State of the Field: Hebrew Teaching and Learning

Published: 
Spring 2011

Source: Contact: The Journal of the Jewish Life Network, Vol.13/no.2, page 14

 

The author asks: Is the state of Hebrew teaching and learning in the United States where it should be? Are student outcomes meeting our expectations? Many educators and consumers of Jewish education believe we have a long way to go. Professionalizing Hebrew-language educators is crucial if we are to succeed at raising the bar and improving outcomes. In education, the growth of a field depends on a dynamic interaction between the experiences of researchers and practitioners. This interaction is key to defining and pushing the boundaries of the profession.

 

Among the points raised in the article:

  • There are very few degree-granting graduate programs in the teaching of Hebrew in North America, and the enrollment in these programs is minimal.
  • This is indicative of the state of the field: teaching Judaic subjects is lumped together with teaching Hebrew, and the teachers are expected to do both whether or not they have received adequate training.
  • There are few experts and little to no research focused on advancing the field of Hebrew teaching and learning, promoting an understanding of the discipline and assisting in the professional growth needs of practitioners.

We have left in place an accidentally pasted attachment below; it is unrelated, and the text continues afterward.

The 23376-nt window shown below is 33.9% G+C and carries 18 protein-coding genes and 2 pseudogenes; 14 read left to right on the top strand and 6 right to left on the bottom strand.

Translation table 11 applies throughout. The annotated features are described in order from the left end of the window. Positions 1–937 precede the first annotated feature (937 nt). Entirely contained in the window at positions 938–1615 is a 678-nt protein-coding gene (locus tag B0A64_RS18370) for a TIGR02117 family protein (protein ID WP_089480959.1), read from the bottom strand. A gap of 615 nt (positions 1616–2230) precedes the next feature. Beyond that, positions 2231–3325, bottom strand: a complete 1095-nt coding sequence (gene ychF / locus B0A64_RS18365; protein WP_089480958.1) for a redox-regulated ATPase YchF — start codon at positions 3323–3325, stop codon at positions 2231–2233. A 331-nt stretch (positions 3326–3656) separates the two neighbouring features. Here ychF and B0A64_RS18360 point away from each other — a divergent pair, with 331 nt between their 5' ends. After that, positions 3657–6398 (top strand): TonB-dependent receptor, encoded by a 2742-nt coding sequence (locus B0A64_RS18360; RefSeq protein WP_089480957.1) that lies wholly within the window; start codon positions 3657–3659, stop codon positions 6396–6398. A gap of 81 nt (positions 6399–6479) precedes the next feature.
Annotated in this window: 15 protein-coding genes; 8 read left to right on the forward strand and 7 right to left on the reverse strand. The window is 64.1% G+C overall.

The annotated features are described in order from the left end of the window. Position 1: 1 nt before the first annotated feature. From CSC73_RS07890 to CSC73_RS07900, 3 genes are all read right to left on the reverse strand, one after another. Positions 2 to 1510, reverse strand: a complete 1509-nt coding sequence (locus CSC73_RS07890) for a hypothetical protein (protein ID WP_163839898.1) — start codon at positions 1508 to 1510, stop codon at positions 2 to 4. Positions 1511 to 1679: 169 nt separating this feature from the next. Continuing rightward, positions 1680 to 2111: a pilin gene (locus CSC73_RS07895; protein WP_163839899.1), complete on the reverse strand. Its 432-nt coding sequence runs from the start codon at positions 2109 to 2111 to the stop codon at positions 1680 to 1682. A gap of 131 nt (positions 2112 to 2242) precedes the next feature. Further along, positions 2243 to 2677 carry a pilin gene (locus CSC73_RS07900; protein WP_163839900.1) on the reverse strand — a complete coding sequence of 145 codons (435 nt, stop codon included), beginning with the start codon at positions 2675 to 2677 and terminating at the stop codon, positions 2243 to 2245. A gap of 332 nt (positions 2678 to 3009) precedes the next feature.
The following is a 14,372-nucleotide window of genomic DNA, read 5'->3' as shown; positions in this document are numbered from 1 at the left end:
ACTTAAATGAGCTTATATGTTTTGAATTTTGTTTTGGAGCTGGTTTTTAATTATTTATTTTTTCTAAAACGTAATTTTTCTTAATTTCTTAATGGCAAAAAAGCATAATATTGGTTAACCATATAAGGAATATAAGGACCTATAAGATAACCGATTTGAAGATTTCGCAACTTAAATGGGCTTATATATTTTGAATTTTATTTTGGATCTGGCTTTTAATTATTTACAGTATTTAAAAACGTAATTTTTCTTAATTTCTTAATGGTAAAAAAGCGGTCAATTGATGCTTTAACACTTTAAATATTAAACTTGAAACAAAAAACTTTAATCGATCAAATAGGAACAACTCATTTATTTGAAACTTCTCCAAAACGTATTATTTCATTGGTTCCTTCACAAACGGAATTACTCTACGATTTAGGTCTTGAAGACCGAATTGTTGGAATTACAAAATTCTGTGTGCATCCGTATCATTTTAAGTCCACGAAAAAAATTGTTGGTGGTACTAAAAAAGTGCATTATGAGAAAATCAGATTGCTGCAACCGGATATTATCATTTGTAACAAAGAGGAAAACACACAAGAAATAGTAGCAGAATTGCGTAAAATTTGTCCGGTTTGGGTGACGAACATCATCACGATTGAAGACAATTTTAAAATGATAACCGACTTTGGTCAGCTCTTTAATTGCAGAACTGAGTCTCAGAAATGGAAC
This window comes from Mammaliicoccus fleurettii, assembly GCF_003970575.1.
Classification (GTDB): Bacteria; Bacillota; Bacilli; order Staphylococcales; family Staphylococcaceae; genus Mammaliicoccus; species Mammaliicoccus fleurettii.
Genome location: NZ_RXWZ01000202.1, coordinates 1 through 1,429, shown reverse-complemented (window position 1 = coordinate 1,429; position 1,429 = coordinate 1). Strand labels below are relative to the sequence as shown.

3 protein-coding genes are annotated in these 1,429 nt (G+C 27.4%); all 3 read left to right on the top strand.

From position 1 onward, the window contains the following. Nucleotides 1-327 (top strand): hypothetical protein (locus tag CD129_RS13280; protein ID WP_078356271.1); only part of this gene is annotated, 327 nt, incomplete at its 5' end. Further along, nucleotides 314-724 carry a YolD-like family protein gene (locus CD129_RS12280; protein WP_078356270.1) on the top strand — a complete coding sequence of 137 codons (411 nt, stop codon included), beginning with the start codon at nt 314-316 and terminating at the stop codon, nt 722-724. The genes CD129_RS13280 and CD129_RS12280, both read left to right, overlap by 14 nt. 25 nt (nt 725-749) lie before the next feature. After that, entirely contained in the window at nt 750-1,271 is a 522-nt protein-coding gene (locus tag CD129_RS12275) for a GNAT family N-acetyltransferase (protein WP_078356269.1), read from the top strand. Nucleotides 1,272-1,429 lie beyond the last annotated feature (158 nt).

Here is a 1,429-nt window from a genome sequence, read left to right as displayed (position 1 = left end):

• Dialogue among and between practitioners and academics is largely absent. There is no forum in which the creators of current curricula can share their insights and interact with researchers and others working in professional development.
  • Very few of our Hebrew-language educators are equipped with reliable, standardized and benchmarked student-assessment tools.

 

She concludes:

"The challenge is to leverage such investment and interest in order to realize the goal of creating, advancing and perpetuating professional field that will, in turn, promote mastery among teachers and spur the highest levels of student performance. The professionalization of Hebrew-language teaching and learning should be characterized by experts convening to question the current status of the discipline; discuss issues of concern; collaborate to advance teacher performance, recruitment and retention; and ensure the highest levels of student proficiency in the Hebrew language."

Updated: Sep. 06, 2011
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